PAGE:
Teenager survey on aggressive behaviour in the digital world
Cyberbullying is considered as one of the greatest dangers teenagers face in the digital world. However, it appears that the importance of the phenomenon is overestimated by the public. This is the conclusion reached by two studies supported by the Swiss National Science Foundation (SNSF).
Cyberbullying or repeatedly aggressive behaviour against helpless individuals by digital means can have consequences in the real world. Recently, some drastic individual cases have attracted great media attention: hostilities on Facebook drove several young people to commit suicide.
Three times less frequent
In the light of such stories it is not surprising that cyberbullying is considered as one of the greatest dangers that teenagers are confronted with in the digital world. However, its importance is in fact overestimated by the public. This is the conclusion reached by psychologists of the Thurgau University of Teacher Education and the universities of Berne and Zurich. They conducted several rounds of interviews with around 950 teenagers between 13 and 14 from the cantons of Ticino, Valais and Thurgau. According to their research, cyberbullying, which includes e-mails, text messages as well as communication in chatrooms and on platforms such as Facebook, is three times less frequent than bullying in the real world.
"The idea that teenagers engage in thoughtless bullying because of the new communication tools is far from true," says Sonja Perren of the Thurgau University of Teacher Education. The researchers consider cyberbullying as an extension of ordinary bullying, as opposed to an independent phenomenon. The teenagers who engage in cyberbullying often display aggressive and antisocial tendencies in general. Unsurprisingly, the amount of time spent online plays a role in cyberbullying. Other risk factors such as gender and the ability for empathy are not relevant.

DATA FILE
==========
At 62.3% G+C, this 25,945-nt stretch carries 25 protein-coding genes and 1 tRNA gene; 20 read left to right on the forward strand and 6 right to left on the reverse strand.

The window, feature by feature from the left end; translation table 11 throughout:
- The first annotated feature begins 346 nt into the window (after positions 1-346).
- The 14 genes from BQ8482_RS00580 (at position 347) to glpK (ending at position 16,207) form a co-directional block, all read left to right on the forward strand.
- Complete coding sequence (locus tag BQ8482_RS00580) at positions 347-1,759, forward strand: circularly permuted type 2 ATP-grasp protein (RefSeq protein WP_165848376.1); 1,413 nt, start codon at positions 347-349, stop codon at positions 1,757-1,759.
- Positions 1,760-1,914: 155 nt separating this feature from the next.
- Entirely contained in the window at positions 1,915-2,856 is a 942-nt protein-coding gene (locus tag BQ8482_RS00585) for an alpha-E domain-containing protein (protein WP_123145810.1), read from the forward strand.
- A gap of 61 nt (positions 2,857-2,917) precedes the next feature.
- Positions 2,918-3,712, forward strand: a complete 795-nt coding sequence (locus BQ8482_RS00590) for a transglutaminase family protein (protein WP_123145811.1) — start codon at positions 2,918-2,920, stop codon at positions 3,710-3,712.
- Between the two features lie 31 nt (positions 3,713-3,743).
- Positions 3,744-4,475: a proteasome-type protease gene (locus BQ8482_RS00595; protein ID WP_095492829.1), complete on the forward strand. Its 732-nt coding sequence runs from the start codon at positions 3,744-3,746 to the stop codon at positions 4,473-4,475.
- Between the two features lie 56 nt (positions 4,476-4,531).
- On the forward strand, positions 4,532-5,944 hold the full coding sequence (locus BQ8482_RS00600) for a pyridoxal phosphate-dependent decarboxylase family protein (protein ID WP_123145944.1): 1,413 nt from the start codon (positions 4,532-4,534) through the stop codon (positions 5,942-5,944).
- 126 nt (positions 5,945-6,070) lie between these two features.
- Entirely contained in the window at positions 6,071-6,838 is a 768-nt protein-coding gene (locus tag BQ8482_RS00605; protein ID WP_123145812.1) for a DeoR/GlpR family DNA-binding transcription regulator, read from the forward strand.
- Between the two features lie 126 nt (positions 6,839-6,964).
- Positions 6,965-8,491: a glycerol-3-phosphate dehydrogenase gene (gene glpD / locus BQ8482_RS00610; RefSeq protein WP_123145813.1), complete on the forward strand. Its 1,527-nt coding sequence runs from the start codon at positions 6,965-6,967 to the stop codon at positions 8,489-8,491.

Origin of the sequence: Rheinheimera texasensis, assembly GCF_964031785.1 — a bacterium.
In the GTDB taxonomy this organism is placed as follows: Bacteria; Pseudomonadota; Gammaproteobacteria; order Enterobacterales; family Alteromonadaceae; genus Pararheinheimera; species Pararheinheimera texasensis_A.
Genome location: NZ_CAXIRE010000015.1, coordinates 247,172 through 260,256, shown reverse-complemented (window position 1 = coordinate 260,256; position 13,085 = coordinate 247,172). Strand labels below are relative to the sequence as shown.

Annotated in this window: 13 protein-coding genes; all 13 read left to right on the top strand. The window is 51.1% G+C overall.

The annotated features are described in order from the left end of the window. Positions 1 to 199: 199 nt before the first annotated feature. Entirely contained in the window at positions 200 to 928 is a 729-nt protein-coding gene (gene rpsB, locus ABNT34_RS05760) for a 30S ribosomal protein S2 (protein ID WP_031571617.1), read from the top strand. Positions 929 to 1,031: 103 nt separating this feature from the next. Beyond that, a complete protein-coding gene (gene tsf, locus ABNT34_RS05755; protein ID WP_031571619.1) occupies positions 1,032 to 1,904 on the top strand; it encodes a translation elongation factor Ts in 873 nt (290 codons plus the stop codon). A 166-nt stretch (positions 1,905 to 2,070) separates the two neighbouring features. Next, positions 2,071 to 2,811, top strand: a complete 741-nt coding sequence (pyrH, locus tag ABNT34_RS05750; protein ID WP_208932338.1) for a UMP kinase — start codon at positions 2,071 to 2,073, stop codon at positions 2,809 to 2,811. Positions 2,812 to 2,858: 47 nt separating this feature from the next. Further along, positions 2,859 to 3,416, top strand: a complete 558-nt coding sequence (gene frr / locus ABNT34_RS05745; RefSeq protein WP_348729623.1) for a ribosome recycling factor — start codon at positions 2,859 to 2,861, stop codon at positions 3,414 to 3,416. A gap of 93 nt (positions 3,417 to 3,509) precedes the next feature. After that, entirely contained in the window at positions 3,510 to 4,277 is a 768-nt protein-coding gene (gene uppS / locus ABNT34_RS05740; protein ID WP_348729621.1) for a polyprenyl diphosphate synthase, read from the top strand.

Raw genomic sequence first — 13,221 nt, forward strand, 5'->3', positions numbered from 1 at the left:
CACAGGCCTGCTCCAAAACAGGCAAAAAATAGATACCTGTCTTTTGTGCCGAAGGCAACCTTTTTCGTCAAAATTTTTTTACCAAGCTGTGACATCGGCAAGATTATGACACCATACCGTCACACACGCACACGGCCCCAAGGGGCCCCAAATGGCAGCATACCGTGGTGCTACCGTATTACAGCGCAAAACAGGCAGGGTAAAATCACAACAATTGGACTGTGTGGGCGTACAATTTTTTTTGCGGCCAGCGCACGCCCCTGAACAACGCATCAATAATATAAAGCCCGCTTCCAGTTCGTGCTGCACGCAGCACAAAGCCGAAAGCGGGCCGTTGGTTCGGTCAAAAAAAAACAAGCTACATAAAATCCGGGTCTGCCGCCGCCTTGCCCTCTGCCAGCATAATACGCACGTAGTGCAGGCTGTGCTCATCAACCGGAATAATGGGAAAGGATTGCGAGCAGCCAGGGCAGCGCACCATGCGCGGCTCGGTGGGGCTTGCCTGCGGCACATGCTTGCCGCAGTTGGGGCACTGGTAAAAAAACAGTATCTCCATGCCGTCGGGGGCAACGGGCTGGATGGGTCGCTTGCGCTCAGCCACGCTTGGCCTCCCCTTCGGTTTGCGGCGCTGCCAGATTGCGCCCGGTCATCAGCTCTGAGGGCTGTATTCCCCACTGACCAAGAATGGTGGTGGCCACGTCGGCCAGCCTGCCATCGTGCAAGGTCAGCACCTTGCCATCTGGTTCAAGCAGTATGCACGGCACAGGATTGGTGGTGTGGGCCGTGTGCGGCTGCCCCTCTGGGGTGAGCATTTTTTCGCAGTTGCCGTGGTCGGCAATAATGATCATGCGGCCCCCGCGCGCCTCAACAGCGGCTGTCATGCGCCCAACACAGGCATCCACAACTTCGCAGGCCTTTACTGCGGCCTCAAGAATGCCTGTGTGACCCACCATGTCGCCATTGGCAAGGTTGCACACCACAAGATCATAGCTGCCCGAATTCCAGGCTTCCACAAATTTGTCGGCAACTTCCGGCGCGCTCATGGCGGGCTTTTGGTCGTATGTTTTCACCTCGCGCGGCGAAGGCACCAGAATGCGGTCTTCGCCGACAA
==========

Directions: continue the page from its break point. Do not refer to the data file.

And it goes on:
Large-scale attacks are rare
The teenagers were asked about their experience of cyberbullying - both as perpetrator and victim. In addition, they were asked to estimate how stressful various forms of bullying are. This, too, confirmed that cyberbullying is not a new dimension in terms of the perceived negative impacts. Teenagers identify public and anonymous bullying in the digital world as a worst case scenario, but ordinary bullying, if it is similarly public and anonymous, is perceived as almost as bad. It is not the digital environment as such which is perceived as scary, at the most it is the potential for anonymous and far-reaching attacks which is considered frightening. "Cyberbullying can be worse than ordinary bullying if it is anonymous and reaches a great number of people, particularly if the attack spirals out of control. But such large-scale attacks are extremely rare," says Perren.
The researchers believe that we do not need any special prevention measures against cyberbullying. Measures which are used to combat ordinary bullying such as early detection, teaching of social skills and oral values also work in the digital sphere. "Media literacy is also an important factor, but it needs to be handled carefully: the effects of bullying can be compounded if victims are made to feel that it is their own fault because they posted images carelessly," says Perren. She argues that cyberbullying too should be addressed by the classic prevention measures that draws attention to the responsibility of teenagers, teachers and parents. She adds that it is not only the bullies and their accomplices who are to blame but also those who allow it to happen.
F. Sticca, S. Ruggieri, F. Alsaker, S. Perren: Longitudinal Risk Factors for Cyberbullying in Adolescence, in: Journal of Community & Applied Social Psychology (2012).
F. Sticca, S. Perren: Is Cyberbullying Worse than Traditional Bullying? Examining the Differential Roles of Medium, Publicity, and Anonymity for the Perceived Severity of Bullying, in: Journal of Youth and Adolescence (2012).
Both studies are available as PDF from the SNSF: email@example.com
Prof. Dr. Sonja Perren
Pädagogische Hochschule Thurgau
Tel.: +41 71 678 57 44
Communication division | idw